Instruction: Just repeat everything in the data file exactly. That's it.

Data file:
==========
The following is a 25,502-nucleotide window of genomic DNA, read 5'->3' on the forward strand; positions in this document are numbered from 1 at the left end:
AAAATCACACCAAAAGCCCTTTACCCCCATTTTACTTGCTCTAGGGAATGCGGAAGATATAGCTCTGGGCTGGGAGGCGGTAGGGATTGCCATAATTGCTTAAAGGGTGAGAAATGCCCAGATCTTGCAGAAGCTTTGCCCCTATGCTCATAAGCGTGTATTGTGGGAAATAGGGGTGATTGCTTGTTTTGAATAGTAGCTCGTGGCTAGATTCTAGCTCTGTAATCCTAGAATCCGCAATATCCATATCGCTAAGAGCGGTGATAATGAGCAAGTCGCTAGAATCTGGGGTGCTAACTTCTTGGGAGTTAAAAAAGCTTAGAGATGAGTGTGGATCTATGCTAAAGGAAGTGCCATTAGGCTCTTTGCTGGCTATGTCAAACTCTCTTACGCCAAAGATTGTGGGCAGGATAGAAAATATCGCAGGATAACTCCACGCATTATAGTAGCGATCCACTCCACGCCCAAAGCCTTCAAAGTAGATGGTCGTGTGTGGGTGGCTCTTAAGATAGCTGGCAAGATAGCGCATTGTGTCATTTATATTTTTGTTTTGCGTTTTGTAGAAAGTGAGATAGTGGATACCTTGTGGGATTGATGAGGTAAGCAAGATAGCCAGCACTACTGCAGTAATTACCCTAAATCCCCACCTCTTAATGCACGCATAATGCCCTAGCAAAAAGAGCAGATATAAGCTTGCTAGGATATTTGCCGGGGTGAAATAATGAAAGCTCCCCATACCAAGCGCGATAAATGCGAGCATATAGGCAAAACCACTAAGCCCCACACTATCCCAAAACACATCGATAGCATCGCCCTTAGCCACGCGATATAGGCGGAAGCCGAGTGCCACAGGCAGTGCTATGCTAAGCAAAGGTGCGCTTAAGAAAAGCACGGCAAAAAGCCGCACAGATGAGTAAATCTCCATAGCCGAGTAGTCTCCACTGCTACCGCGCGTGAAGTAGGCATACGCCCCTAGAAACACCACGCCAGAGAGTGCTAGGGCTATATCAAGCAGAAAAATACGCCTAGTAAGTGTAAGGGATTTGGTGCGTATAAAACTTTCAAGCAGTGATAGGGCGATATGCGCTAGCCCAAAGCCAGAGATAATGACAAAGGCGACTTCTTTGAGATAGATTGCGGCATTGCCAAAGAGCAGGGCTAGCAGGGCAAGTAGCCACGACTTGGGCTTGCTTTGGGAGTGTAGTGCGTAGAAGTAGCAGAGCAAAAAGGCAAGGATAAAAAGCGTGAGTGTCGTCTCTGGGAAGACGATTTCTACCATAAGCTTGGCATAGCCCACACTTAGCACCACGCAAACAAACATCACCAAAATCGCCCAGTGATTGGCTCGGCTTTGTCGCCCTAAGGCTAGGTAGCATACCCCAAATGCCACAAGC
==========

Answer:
The following is a 25,502-nucleotide window of genomic DNA, read 5'->3' on the forward strand; positions in this document are numbered from 1 at the left end:
AAAATCACACCAAAAGCCCTTTACCCCCATTTTACTTGCTCTAGGGAATGCGGAAGATATAGCTCTGGGCTGGGAGGCGGTAGGGATTGCCATAATTGCTTAAAGGGTGAGAAATGCCCAGATCTTGCAGAAGCTTTGCCCCTATGCTCATAAGCGTGTATTGTGGGAAATAGGGGTGATTGCTTGTTTTGAATAGTAGCTCGTGGCTAGATTCTAGCTCTGTAATCCTAGAATCCGCAATATCCATATCGCTAAGAGCGGTGATAATGAGCAAGTCGCTAGAATCTGGGGTGCTAACTTCTTGGGAGTTAAAAAAGCTTAGAGATGAGTGTGGATCTATGCTAAAGGAAGTGCCATTAGGCTCTTTGCTGGCTATGTCAAACTCTCTTACGCCAAAGATTGTGGGCAGGATAGAAAATATCGCAGGATAACTCCACGCATTATAGTAGCGATCCACTCCACGCCCAAAGCCTTCAAAGTAGATGGTCGTGTGTGGGTGGCTCTTAAGATAGCTGGCAAGATAGCGCATTGTGTCATTTATATTTTTGTTTTGCGTTTTGTAGAAAGTGAGATAGTGGATACCTTGTGGGATTGATGAGGTAAGCAAGATAGCCAGCACTACTGCAGTAATTACCCTAAATCCCCACCTCTTAATGCACGCATAATGCCCTAGCAAAAAGAGCAGATATAAGCTTGCTAGGATATTTGCCGGGGTGAAATAATGAAAGCTCCCCATACCAAGCGCGATAAATGCGAGCATATAGGCAAAACCACTAAGCCCCACACTATCCCAAAACACATCGATAGCATCGCCCTTAGCCACGCGATATAGGCGGAAGCCGAGTGCCACAGGCAGTGCTATGCTAAGCAAAGGTGCGCTTAAGAAAAGCACGGCAAAAAGCCGCACAGATGAGTAAATCTCCATAGCCGAGTAGTCTCCACTGCTACCGCGCGTGAAGTAGGCATACGCCCCTAGAAACACCACGCCAGAGAGTGCTAGGGCTATATCAAGCAGAAAAATACGCCTAGTAAGTGTAAGGGATTTGGTGCGTATAAAACTTTCAAGCAGTGATAGGGCGATATGCGCTAGCCCAAAGCCAGAGATAATGACAAAGGCGACTTCTTTGAGATAGATTGCGGCATTGCCAAAGAGCAGGGCTAGCAGGGCAAGTAGCCACGACTTGGGCTTGCTTTGGGAGTGTAGTGCGTAGAAGTAGCAGAGCAAAAAGGCAAGGATAAAAAGCGTGAGTGTCGTCTCTGGGAAGACGATTTCTACCATAAGCTTGGCATAGCCCACACTTAGCACCACGCAAACAAACATCACCAAAATCGCCCAGTGATTGGCTCGGCTTTGTCGCCCTAAGGCTAGGTAGCATACCCCAAATGCCACAAGC